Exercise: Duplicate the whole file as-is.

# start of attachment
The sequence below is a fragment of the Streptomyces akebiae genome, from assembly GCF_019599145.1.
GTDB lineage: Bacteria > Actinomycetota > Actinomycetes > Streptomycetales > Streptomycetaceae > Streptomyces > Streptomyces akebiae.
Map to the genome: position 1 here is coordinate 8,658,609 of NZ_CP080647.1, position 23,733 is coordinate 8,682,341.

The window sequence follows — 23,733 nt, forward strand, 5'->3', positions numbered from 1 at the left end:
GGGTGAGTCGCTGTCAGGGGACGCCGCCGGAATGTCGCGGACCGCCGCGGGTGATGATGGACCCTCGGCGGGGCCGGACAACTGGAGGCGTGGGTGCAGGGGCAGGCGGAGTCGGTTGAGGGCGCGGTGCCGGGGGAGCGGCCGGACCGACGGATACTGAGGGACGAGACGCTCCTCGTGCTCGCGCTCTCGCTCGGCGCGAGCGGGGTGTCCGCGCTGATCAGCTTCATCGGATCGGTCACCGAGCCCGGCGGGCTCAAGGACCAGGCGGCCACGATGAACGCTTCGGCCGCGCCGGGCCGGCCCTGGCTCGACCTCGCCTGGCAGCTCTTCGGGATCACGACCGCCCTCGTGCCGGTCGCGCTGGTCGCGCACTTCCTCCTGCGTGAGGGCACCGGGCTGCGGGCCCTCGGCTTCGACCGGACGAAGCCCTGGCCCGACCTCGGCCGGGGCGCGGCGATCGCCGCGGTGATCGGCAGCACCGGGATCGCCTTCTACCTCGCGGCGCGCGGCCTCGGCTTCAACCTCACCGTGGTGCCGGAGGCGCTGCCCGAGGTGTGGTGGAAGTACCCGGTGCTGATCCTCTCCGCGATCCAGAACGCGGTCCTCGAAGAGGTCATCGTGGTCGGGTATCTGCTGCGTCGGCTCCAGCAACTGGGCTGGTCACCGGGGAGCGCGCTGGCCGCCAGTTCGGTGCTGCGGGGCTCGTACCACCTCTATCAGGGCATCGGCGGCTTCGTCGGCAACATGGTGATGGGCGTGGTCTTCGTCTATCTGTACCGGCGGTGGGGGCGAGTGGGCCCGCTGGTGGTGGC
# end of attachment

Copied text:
The sequence below is a fragment of the Streptomyces akebiae genome, from assembly GCF_019599145.1.
GTDB lineage: Bacteria > Actinomycetota > Actinomycetes > Streptomycetales > Streptomycetaceae > Streptomyces > Streptomyces akebiae.
Map to the genome: position 1 here is coordinate 8,658,609 of NZ_CP080647.1, position 23,733 is coordinate 8,682,341.

The window sequence follows — 23,733 nt, forward strand, 5'->3', positions numbered from 1 at the left end:
GGGTGAGTCGCTGTCAGGGGACGCCGCCGGAATGTCGCGGACCGCCGCGGGTGATGATGGACCCTCGGCGGGGCCGGACAACTGGAGGCGTGGGTGCAGGGGCAGGCGGAGTCGGTTGAGGGCGCGGTGCCGGGGGAGCGGCCGGACCGACGGATACTGAGGGACGAGACGCTCCTCGTGCTCGCGCTCTCGCTCGGCGCGAGCGGGGTGTCCGCGCTGATCAGCTTCATCGGATCGGTCACCGAGCCCGGCGGGCTCAAGGACCAGGCGGCCACGATGAACGCTTCGGCCGCGCCGGGCCGGCCCTGGCTCGACCTCGCCTGGCAGCTCTTCGGGATCACGACCGCCCTCGTGCCGGTCGCGCTGGTCGCGCACTTCCTCCTGCGTGAGGGCACCGGGCTGCGGGCCCTCGGCTTCGACCGGACGAAGCCCTGGCCCGACCTCGGCCGGGGCGCGGCGATCGCCGCGGTGATCGGCAGCACCGGGATCGCCTTCTACCTCGCGGCGCGCGGCCTCGGCTTCAACCTCACCGTGGTGCCGGAGGCGCTGCCCGAGGTGTGGTGGAAGTACCCGGTGCTGATCCTCTCCGCGATCCAGAACGCGGTCCTCGAAGAGGTCATCGTGGTCGGGTATCTGCTGCGTCGGCTCCAGCAACTGGGCTGGTCACCGGGGAGCGCGCTGGCCGCCAGTTCGGTGCTGCGGGGCTCGTACCACCTCTATCAGGGCATCGGCGGCTTCGTCGGCAACATGGTGATGGGCGTGGTCTTCGTCTATCTGTACCGGCGGTGGGGGCGAGTGGGCCCGCTGGTGGTGGC